The Blair Witch Project (1999)
The global phenomenon that earned $250 million dollars from a $60,000 budget and brought the found footage genre to the mainstream.Written, directed and edited by Daniel Myrick and Eduardo Sanchez, the film placed three student filmmakers in the woods of Burkittsville, Maryland in order to shoot a documentary on a local legend, the Blair Witch. Unique features of the production involved giving each of the three principal actors individual instructions they would have to find and improvise each day, and also having them operate the cameras themselves. Much of the film’s success can be put down to its ingenious use of early internet marketing after awebsite was set up featuring ‘Missing’ posters of the actors who had gone into hiding and been labeled as ‘Missing, presumed dead’ on their IMDb page. The fake news reports and other information on the site led many people who stumbled upon it to believe the incident to be real. The Blair Witch Project remains one of the most successful independent films of all time.

Paranormal Activity (2007)
Following its release The Blair Witch Project inspired a rash of imitators but only Paranormal Activity has exceeded its success. An exercise in slow-build tension the film centres on a couple who setup recording equipment in their home in order to document the suspected ghostly occurrences. Terrifying in its believability, the film had audiences jumping out of their skins at the sight of a creaking door. Like Blair Witch, director Oren Peli did not provide a script for his actors in order to create plausibility and naturalism through their improvisation. Earning nearly $200 million from a tiny $15,000 budget, the film would spawn a slew of sequels making it one of the most successful horror franchises of all time.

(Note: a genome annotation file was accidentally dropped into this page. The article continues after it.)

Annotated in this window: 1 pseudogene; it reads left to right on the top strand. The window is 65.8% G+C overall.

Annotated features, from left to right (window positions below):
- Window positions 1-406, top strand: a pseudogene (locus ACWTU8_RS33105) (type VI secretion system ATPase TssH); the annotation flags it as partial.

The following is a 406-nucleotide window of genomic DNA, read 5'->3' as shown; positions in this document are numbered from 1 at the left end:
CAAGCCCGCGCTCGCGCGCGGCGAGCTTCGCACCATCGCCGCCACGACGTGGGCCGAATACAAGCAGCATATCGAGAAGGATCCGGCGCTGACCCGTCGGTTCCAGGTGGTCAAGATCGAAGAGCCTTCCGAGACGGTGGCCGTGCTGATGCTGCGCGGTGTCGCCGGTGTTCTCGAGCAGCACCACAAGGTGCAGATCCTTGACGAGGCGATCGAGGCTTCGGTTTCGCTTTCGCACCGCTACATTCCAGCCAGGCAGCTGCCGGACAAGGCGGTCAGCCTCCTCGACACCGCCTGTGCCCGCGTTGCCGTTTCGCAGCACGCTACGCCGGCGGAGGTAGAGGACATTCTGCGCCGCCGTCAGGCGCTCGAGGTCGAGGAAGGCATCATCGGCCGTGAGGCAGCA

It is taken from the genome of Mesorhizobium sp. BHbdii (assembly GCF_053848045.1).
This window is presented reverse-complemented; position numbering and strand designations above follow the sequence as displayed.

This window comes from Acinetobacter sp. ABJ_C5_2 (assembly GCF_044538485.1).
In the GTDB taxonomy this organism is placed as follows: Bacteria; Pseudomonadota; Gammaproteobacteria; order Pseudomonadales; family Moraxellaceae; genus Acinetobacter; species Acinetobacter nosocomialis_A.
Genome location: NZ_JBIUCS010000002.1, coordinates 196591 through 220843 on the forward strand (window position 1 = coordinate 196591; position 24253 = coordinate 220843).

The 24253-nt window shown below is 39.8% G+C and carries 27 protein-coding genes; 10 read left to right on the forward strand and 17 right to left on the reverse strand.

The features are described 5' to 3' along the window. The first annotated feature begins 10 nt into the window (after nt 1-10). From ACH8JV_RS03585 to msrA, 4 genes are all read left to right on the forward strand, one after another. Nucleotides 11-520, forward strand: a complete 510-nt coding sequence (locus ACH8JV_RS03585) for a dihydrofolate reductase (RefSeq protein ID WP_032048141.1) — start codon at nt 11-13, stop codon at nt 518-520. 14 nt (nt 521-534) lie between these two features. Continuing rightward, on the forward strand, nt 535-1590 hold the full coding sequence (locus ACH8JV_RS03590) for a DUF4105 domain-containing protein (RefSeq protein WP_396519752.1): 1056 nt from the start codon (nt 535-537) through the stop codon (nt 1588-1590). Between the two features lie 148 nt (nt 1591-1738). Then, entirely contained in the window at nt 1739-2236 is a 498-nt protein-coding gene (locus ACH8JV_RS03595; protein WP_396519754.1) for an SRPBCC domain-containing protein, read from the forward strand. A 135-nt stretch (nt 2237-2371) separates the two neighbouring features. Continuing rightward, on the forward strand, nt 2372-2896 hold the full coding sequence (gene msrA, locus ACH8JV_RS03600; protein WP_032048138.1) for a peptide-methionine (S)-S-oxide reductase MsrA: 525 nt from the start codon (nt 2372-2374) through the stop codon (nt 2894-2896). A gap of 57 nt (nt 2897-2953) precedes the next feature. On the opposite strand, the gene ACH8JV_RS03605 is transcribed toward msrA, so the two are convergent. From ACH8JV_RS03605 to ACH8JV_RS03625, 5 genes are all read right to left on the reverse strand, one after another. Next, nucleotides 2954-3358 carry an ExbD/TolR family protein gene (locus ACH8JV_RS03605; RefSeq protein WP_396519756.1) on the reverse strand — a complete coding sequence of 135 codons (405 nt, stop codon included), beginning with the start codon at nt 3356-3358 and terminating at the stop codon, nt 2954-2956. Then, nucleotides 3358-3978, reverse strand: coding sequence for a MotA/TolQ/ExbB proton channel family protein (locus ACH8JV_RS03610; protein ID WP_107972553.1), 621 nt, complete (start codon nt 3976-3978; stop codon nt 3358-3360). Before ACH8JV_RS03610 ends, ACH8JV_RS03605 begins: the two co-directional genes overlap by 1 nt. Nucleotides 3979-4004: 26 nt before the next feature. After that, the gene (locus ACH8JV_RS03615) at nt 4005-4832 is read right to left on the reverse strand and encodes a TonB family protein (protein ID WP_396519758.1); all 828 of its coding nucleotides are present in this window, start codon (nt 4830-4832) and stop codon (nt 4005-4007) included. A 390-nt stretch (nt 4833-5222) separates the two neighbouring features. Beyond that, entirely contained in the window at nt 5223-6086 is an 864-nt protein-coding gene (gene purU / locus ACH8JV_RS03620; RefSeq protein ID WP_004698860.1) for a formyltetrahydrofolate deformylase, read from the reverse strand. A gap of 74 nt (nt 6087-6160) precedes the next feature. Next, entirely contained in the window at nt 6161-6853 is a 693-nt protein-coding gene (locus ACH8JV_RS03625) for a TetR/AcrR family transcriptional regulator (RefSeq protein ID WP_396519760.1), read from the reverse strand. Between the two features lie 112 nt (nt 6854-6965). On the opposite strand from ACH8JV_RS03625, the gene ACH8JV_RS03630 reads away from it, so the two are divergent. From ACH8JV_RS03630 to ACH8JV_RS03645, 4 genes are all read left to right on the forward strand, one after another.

REC (2007)
Spanish found footage effort REC deserves a mention for pushing the genre forward in terms of scale and ambition.The film follows a reporter and her cameraman who are tagging along with a group of firemen for the night. After being sent to an apartment block to rescue an old woman trapped in her apartment, it’s not long before all hell breaks loose. The apparently sick tenant attacks the crew and shortly after the building’s other residents fall to a mysterious disease that turns them into violent savages. The film ramps up to a terrifying finale, which gives a demonic twist to the zombie horror plot.

Cloverfield (2008)
Found footage goes Hollywood as J.J Abrams produces this Matt Reeves (Planet of the Apes series) film on a budget of $25 million – still minuscule by most standards. Thanks to the experienced talent behind the camera, the film utilises the small budget to the max. Cloverfield features a towering creature on the rampage in New York as the army are sent in to stop it. We follow the action through the eyes, and cameras, of a group of young friends as they make their way through the increasingly hostile city. Cloverfield was followed up by a sequel 10 Cloverfield Lane just last year, and a third entry, The God Particle is in the works.

Signature Entertainment presents Phoenix Forgotten on DVD and Digital HD September 18.